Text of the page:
Looking back at a few old fishing reports it is evident that May and June is when I have experienced some very good and consistent fishing on the Clinch River. However in years past we have had some very high spring water levels to deal with which has limited the fishing. So far this TVA has been giving us better flows earlier than I have seen in a quite some time. We have already heard of some lower river Sulphur hatches around the Hwy 61 bridge.
On a recent Sunday trip with the wife and dog, although I was not seriously fishing, I did manage some quality fish in a short amount of time. I believe that this action will only get better as we move into June.
At the shop many people come in and say that they have difficulty fishing the Clinch or do not know what to do. I’ll attempt to simplify it here. First a quick disclaimer, that I am not a guide nor do I get to fish as much as I used to, so the below tips are just a collaboration of my observations over the last 10 years.
The Bugs: Their are really only two main bugs to worry about on the Clinch in my opinion. The first and most prevalent are midges and the second is the Sulphur. Midges are typically very small in size (20-22), but will be very prevalent at times. The zebra midge is the most common pattern to mimic this food source. When the Sulphurs are active, the fishing will be at it’s peak. The Sulphur is a larger mayfly in size 14 to 18. Pheasant Tail nymphs and Sulphur dry fly patterns are the typical flies to match this bug.
The River: The Clinch River is a tail-water below Norris Lake and Dam. It is a TVA controlled impoundment. The dam is managed for hydro-electric power, flood control and downstream barge traffic. With that in mind the angler on the Clinch River must be ready for anything. TVA does post their “predicted” flows on their website www.tva.gov however this can change at a last minutes notice. When TVA turns on the turbines or releases water for generation it can rise rapidly and it is advised that anglers exit the water during the generation. In general there are no wade fishing opportunities once the generation has started.
The Fish: Rainbow Trout and Brown Trout are the two most prevalent species in the tail-water section. Although the river does hold large Striped Bass and I have heard of an occasional walleye being caught by accident. TWRA does stock both rainbow and brown trout on a yearly basis however there are opinions that some wild reproduction does take place as well. You will typically catch a mixed bag of both freshly stocked fish and hold over fish that will put up a great fight.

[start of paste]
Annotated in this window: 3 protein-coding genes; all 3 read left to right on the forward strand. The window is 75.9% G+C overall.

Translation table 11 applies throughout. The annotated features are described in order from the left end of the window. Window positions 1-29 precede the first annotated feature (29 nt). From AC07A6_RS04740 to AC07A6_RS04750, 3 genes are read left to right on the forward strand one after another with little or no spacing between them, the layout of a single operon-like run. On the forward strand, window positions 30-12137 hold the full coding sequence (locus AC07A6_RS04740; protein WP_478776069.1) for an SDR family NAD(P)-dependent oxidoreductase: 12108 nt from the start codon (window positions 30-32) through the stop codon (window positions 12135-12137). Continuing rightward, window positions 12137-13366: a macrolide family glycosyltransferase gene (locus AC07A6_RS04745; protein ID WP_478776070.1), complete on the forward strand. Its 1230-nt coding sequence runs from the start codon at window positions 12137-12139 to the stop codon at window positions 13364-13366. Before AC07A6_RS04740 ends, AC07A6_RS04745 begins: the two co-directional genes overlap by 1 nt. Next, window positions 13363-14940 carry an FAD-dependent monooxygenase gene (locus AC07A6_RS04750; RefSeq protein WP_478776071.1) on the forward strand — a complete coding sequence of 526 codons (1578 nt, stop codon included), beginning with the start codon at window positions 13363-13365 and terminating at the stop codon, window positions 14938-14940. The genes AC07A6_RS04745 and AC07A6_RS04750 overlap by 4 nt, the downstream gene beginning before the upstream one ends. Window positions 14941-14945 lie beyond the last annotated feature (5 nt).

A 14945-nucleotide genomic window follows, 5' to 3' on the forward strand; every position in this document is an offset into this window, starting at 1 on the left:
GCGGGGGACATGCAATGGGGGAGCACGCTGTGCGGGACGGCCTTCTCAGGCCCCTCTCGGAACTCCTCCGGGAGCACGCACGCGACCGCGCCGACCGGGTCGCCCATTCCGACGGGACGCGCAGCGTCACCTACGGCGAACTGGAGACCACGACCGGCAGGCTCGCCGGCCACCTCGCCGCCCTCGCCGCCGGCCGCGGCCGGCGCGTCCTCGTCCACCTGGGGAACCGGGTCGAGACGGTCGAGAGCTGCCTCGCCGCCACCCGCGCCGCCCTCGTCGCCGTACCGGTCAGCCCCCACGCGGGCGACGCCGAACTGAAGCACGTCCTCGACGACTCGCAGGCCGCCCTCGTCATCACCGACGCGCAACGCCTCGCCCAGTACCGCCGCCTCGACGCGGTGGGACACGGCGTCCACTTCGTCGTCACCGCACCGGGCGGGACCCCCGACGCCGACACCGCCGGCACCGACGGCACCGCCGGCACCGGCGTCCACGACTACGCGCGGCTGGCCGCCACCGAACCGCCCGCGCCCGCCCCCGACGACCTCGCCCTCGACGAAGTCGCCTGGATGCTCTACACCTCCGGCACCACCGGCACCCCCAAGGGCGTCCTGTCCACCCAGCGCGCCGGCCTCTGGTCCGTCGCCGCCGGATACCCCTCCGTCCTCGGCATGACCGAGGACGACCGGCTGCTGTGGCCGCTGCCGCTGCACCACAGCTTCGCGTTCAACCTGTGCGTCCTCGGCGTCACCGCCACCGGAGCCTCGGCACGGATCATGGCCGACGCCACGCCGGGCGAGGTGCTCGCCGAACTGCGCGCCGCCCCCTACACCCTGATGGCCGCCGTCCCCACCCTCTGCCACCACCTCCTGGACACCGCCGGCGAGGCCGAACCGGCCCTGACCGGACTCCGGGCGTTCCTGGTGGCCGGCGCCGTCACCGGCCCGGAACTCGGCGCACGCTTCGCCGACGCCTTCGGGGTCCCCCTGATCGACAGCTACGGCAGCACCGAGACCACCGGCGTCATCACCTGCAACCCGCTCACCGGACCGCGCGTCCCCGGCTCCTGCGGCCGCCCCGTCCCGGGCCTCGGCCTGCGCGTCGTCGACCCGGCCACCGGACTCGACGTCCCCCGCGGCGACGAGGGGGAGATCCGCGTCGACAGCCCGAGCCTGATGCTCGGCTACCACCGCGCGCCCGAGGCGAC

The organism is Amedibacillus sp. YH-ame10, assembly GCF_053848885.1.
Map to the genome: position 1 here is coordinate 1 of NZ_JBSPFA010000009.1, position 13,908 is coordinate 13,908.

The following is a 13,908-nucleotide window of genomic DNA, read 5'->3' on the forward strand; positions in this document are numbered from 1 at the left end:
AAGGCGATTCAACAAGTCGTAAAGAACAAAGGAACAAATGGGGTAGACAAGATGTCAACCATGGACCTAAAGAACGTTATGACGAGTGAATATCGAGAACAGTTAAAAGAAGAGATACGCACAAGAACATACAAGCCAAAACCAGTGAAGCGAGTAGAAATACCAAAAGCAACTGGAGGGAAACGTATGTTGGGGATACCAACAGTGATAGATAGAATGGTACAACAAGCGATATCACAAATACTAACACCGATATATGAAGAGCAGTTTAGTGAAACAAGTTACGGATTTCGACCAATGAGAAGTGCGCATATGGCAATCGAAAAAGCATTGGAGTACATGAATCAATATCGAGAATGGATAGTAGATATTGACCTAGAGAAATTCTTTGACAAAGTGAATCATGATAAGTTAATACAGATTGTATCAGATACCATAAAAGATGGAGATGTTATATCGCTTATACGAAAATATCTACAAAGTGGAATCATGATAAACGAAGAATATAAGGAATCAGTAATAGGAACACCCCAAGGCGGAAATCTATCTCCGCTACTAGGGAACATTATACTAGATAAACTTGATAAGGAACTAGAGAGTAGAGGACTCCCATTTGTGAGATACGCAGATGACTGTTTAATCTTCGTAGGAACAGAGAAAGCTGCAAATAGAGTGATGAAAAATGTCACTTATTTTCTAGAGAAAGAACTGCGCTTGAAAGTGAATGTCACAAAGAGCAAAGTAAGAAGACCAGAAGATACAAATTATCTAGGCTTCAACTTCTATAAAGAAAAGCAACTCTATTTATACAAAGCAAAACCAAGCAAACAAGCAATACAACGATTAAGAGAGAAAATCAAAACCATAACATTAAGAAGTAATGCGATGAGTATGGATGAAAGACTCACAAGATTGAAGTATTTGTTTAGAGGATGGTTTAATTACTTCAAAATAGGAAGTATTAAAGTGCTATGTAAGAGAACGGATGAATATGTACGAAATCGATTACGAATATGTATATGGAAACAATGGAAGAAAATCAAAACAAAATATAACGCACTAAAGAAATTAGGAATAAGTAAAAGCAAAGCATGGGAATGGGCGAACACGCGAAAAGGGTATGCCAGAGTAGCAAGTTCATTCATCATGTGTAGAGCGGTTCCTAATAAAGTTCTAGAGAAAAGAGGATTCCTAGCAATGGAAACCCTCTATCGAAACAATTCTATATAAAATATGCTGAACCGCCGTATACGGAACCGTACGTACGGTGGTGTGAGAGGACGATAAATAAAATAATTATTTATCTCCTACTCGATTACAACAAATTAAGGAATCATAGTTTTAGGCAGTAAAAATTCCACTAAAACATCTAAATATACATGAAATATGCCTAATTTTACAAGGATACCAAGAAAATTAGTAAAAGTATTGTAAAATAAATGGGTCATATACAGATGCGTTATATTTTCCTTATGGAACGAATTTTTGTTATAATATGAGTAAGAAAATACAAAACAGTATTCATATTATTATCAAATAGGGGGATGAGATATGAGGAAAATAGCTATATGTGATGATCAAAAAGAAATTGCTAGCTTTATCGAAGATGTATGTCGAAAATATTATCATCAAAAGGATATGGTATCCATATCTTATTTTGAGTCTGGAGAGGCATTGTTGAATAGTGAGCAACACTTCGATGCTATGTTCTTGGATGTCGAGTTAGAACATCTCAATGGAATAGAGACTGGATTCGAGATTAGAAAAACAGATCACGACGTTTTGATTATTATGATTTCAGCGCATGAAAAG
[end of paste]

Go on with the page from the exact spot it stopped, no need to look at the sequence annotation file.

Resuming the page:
The Gear: My friends and I will fish the Clinch with either a nymph/dry fly rod or a streamer fly rod. Here I will only get into the nymph/dry fly rod as talking about streamer fishing is much more advanced and would take much longer and I said I was going to simplify this. The most common fly rod to use will be an 8’6″ to 9′ 4weight or 5weight fly rod. I would always put on a fly reel with a smooth adjustable drag and load the reel with the appropriate weight forward fly line. The water is very clear and the fish are very wise so we always fish a long leader 9ft plus in 4X to 5X and then add fluorocarbon tippet in 5X and 6X to our flies. If I use a strike indicator I will keep it as small as possible so as to not spook the fish. You will also want waders and good wading boots because the water is frigid year round.
The Fishing: When we fish for the day I will typically first check the generation schedule to ensure that we will have some wade fishing opportunities. You can get an idea of what TVA has been doing over the course of the last couple days by keeping an eye on the generation schedule. Also note that during May thru October TVA has an advised recreation schedule posted on the generation page, which will give you an idea on the weekend predicted flows. We will typically rig our rods with one small indicator and down to 6X fluorocarbon tippet for the early morning midge bite, then as the day progresses we will switch over to the Pheasant Tail nymphs. If we are lucky enough to be there during a Sulphur hatch we may fish a dry fly with a Pheasant Tail dropper. When you are fishing try to be stealthy and focus on the moving water and seams around drop offs, ledges or any other underwater structure. The fish will use this as a current break when they are feeding. Focus on getting a drag free drift and explore different areas and sections of the river.
The Regulations: The Clinch River is managed by TWRA as a Special Trout Regulation Zone. From Norris Dam downstream to Hwy 61 bridge, including tributaries; All trout 14 to 20 inches must be released unharmed. You are allowed to keep up to 7 fish, however only 1 fish can be over 20 inches in length. This regulation helps to maintain a healthy catchable size fish.
Stream Etiquette: Many different types of people recreate on the Clinch River. You will find both fly fishermen and spin fishermen. There are fly fishing guides that float the river as well as recreational paddlers and kayakers. Some folks will fish upstream while others will fish downstream. The point is that everyone is out to enjoy the river and common courtesy should be practiced at all times. There is ample amount of river and fish for everyone, so spread out find your own area to fish and have a good time. Be sure to offer up a warm smile and wave for everyone that is out and enjoying the water. Be safe and have fun!